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Rend Lake Conservancy District v. Siemens Water Technologies Corp.

United States District Court, Seventh Circuit

November 8, 2013



DAVID R. HERNDON, Chief District Judge.

I. Introduction and Background

Pending before the Court is plaintiff's motion to remand (Doc. 25). Defendants filed a joint response and plaintiff filed a reply (Docs. 48 & 54). Based on the following, the Court grants the motion to remand.

On June 21, 2013, plaintiff Rend Lake Conservancy District filed a fourteen count complaint against Siemens Water Technologies Corp., CDM Smith Inc., f/k/a Camp Dresser & McKee Inc., Lance Schideman and Randy Rogers in the Franklin County, Illinois Circuit Court (Doc. 2-1). Plaintiff's complaint contains claims of breach of contract, fraudulent misrepresentations, fraudulent concealment, breach of express warranty, breach of implied warranty of merchantability, breach of implied warranty of fitness for a particular purpose, and negligent misrepresentations. This case arises out of the design, construction and sale of a water membrane filtration system for use in upgrading and expanding the Rend Lake Water Treatment Plant. On July 30, 2013, defendant CDM Smith removed the case based on diversity jurisdiction, 28 U.S.C. § 1332, contending that defendants Schideman and Rogers, Illinois Citizens, are fraudulently joined and that their citizenships should be disregarded. Thereafter, plaintiffs moved to remand arguing that Schideman and Rogers are not fraudulently joined, thus, this Court lacks subject matter jurisdiction over this case.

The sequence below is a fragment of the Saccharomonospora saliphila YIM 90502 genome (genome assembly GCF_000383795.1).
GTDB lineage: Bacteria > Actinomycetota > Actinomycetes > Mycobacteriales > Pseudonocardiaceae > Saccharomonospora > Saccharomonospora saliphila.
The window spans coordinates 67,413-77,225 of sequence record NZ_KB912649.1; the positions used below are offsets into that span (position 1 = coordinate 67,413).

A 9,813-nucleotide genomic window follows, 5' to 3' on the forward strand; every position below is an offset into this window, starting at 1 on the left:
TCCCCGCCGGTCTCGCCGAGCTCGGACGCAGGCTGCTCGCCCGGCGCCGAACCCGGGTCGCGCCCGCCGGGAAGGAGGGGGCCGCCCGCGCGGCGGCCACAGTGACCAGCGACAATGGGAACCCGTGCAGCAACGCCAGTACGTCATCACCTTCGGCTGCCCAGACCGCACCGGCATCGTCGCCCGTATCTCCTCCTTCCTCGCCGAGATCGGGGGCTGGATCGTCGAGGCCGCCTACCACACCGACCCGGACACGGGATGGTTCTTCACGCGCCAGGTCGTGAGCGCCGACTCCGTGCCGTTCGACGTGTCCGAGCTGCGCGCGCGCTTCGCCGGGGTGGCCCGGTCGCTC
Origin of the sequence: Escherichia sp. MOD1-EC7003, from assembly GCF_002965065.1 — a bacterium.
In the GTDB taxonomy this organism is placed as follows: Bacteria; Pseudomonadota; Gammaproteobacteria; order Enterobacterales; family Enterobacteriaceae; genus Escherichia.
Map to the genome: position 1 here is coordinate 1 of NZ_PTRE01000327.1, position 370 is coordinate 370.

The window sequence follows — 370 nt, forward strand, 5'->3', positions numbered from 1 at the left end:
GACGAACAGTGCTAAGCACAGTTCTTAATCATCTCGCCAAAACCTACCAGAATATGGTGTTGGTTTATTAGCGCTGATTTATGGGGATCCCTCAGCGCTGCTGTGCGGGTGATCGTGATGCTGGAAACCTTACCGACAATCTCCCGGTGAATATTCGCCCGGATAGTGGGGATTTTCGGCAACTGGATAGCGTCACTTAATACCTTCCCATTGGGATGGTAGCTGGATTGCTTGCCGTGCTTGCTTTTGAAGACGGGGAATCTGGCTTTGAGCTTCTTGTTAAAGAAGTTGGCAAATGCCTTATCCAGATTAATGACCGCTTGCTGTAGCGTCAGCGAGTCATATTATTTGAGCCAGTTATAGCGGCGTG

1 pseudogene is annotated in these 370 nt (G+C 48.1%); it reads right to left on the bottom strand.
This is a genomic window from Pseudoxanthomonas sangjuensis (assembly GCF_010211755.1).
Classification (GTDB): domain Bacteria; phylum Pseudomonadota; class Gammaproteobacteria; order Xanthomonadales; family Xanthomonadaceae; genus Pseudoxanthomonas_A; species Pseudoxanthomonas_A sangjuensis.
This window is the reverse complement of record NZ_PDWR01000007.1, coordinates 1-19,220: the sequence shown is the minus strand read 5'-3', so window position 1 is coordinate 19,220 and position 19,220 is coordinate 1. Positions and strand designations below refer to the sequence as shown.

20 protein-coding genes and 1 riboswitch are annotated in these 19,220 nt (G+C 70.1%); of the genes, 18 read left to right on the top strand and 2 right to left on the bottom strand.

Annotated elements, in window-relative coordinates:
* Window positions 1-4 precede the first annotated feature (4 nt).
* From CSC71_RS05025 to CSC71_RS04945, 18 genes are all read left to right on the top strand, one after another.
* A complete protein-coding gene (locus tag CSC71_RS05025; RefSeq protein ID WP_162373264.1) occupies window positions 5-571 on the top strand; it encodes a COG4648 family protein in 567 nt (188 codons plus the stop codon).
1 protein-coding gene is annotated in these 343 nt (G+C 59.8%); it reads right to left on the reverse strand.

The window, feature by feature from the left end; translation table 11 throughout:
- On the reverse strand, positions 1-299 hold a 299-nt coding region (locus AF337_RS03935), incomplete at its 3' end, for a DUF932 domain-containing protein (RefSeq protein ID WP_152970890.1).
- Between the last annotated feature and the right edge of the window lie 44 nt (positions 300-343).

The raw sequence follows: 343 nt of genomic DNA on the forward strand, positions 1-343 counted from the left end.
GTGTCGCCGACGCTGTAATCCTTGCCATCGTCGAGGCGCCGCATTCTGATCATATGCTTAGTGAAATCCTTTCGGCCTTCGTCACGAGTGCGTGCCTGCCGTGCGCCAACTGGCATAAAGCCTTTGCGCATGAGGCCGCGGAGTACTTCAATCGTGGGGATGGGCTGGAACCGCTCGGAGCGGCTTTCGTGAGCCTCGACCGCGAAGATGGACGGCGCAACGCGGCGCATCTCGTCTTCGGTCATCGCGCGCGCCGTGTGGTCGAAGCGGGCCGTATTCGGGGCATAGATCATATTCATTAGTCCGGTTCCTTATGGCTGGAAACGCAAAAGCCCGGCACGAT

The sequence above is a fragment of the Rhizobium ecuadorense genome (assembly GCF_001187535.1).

II. Analysis

The removal statute, 28 U.S.C. § 1441, is construed narrowly, and doubts concerning removal are resolved in favor of remand. See Doe v. Allied-Signal, Inc., 985 F.2d 908, 911 (7th Cir. 1993). The party seeking removal has the burden of establishing federal jurisdiction. Id. "Courts should interpret the removal statute narrowly and presume that the plaintiff may choose his or her forum." Id. Put another way, there is a strong presumption in favor of remand. See Jones v. General Tire & Rubber Co., 541 F.2d 660, 664 (7th Cir. 1976).

The statute regarding diversity jurisdiction, 28 U.S.C. § 1332, requires complete diversity between the parties plus an amount in controversy which exceeds $75, 000, exclusive of interest and costs. Complete diversity means that "none of the parties on either side of the litigation may be a citizen of the state of which a party on the other side is a citizen." Howell v. Tribune Entertainment Co., 106 F.3d 215, 217 (7th Cir. 1997) (citations omitted). Here, the problem is that plaintiff, Schideman and Rogers are citizens of Illinois.[1] Therefore, unless both Schideman and Rogers citizenships are disregarded, the Court does not have subject matter jurisdiction over plaintiff's claims.